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Lounge Loves: A happy place for dog lovers, workplace romance novel and more

This list also includes art from ancient Assam and a chilli garlic oil drizzle

The Dogist’s YouTube channel says Friedman’s goal is to create a happy place on the internet for dog lovers.

By Team Lounge

LAST PUBLISHED 04.12.2023  |  10:09 AM IST

Dog stories

Every dog has a story—and they can certainly strike a pose for the camera. That’s the central theme for pet photographer Elias Weiss Friedman, who has been running the Instagram and YouTube channel The Dogist for a decade. Friedman moves around the US and other locations photographing dogs—be it on the pavement or the beach—and speaking to their pet parents to know the dog’s temperament and special habits. In doing so, he has clicked thousands of dogs. The dog portraits are special, full of expressions and the usual head tilts that are downright adorable. I have personally enjoyed learning more about interesting breeds—be it a bernedoodle or a pomsky. The Dogist’s YouTube channel says Friedman’s goal is to create a happy place on the internet for dog lovers. It has certainly worked. —Nitin Sreedhar

Work-life balance

Prajwal Hegde’s The Way We Were

The fuchsia cover does it no favours, giving this book the façade of frothy, frilly romance, but Prajwal Hegde’s The Way We Were is a gentle story of deep friendships, workplace culture, intergenerational trauma and the different ways people grieve. It’s set in Bengaluru, a city that the author clearly loves. There is plenty of romance, fun and heartache—as books of this genre of writing made most popular by Helen Fielding have—but this also a story that takes the careers of its female protagonists seriously. Set in an old-school print newsroom, where journalists go the extra mile to bring a story to life, this is an easy read about life, work and love. —Shalini Umachandran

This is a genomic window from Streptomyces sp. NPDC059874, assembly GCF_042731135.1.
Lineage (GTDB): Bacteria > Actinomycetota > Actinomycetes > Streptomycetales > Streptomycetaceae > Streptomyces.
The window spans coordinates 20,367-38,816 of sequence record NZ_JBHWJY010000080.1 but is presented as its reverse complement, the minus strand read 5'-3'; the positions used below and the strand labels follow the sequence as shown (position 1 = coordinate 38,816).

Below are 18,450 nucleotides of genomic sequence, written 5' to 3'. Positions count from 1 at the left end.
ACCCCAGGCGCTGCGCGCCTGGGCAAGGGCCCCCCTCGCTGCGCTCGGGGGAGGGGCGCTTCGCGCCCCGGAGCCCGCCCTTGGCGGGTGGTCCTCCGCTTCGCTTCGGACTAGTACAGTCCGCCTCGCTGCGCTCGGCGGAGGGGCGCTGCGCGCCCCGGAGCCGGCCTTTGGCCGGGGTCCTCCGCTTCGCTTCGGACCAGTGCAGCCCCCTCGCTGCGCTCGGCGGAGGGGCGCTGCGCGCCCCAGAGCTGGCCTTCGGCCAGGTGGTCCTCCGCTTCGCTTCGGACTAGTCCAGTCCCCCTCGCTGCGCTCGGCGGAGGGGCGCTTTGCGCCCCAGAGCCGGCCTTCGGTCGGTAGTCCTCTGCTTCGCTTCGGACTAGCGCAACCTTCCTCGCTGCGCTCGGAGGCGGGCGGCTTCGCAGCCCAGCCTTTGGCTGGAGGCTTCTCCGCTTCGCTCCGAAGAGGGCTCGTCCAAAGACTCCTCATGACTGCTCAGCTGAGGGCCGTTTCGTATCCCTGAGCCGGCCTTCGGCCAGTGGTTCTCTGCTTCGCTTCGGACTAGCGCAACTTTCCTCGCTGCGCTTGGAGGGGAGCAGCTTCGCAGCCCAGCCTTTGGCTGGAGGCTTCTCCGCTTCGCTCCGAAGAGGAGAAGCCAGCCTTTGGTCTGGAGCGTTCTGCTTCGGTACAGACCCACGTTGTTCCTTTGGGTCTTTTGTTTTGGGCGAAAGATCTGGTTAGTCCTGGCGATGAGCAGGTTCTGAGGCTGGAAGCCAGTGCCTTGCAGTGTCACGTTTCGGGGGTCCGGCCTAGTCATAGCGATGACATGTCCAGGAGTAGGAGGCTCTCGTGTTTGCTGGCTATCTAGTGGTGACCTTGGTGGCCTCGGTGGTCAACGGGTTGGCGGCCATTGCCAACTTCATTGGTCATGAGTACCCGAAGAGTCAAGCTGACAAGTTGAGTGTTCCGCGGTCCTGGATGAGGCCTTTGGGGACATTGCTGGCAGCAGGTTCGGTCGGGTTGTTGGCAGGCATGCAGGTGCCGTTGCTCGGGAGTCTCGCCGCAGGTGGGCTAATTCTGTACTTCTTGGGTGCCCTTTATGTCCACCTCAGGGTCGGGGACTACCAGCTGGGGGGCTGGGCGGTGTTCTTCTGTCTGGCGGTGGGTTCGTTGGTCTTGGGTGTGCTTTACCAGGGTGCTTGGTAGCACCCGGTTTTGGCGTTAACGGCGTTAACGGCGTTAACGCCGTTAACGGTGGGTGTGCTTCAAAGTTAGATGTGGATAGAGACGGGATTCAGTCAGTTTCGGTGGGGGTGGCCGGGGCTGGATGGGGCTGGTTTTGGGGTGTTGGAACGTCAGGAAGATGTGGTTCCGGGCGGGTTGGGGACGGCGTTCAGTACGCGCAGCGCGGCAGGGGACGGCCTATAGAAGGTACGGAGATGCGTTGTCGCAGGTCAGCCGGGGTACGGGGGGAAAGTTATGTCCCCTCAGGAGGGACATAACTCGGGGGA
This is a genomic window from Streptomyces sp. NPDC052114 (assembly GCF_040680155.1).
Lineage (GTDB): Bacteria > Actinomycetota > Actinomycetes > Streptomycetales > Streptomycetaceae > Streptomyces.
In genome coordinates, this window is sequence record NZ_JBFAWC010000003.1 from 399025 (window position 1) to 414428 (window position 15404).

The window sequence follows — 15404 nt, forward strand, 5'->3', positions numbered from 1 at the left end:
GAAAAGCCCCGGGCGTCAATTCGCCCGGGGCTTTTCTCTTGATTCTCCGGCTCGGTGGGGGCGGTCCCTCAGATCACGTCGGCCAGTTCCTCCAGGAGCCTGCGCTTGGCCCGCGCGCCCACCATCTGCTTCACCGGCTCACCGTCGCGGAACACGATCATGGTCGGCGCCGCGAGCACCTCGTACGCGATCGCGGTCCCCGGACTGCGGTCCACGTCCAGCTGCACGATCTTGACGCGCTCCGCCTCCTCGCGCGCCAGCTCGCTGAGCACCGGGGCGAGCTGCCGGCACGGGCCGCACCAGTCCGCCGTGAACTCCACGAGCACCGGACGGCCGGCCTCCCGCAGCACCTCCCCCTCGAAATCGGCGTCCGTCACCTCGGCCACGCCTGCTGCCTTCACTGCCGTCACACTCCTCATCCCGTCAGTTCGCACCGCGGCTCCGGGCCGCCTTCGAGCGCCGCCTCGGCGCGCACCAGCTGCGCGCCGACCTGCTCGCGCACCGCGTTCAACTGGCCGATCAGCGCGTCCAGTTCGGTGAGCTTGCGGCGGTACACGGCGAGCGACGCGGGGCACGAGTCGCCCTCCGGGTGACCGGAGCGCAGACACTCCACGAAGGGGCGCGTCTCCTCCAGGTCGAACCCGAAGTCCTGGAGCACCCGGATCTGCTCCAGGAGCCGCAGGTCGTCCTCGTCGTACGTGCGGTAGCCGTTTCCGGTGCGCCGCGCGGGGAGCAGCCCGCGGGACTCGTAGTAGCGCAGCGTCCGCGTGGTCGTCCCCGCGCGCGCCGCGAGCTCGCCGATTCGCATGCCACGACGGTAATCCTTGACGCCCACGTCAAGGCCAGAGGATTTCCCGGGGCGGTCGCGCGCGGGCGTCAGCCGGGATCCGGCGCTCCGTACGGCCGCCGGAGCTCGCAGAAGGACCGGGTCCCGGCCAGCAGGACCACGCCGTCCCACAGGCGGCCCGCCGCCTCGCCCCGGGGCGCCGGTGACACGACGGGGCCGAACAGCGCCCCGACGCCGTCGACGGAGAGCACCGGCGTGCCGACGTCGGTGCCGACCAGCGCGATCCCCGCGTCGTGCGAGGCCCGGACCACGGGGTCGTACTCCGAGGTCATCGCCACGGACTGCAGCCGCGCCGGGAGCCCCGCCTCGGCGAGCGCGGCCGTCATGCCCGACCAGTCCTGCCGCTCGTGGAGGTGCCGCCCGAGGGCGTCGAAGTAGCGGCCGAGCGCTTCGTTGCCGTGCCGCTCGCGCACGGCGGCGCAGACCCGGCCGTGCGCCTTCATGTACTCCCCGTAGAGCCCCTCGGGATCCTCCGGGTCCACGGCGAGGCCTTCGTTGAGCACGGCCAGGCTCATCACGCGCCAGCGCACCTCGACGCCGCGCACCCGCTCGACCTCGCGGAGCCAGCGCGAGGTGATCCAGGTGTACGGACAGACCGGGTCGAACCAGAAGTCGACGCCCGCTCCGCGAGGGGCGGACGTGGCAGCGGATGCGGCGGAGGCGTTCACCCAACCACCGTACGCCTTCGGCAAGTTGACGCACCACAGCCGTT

TRENDING STORIES

Art from ancient Assam

Two folders on the ancient art in Assam

A friend recently brought me two folders on the ancient art in Assam during a visit to the National Museum in Delhi. One of them is about manuscripts from the 16th century, and the other about rare sculptures of the Brahmaputra Valley from the fifth and sixth centuries. Each of them comes with a booklet filled with deep academic research supplemented by a clutch of fascinating photos. Blame it on sheer apathy, but I had no idea about these precious cultural relics. The National Museum calls them portfolios, and they have published more of these, including on Assam’s centuries-old monuments and bronze figurines, an imprint of tantric Buddhism. I want them all now. — Jahnabee Borah

Dishes with a gentle hum

Burma Burma’s chilli garlic oil

There is nothing that elevates cooking more than the warmth of chilli. For a long time, I searched for chilli-infused oils which could add that extra zing to dishes, while suiting everyone’s palate. But, the products on offer were either the searingly fiery ones that numbed your senses, or the mellow ones that didn’t make any difference. That’s when I came across Burma Burma’s chilli garlic oil drizzle. I have, for the longest time, been shopping for khowsuey paste from the speciality restaurant’s online pantry store. And I decided to give the oil drizzle, made with flakes of dried red chillies and fried garlic, a try. What works for it is the versatility— you can use it to add a layer of depth to soups and curries, or as dips for dumplings and wraps. I usually add on top of chilli cheese toasts, omelettes and chillas for that gentle hum. —Avantika Bhuyan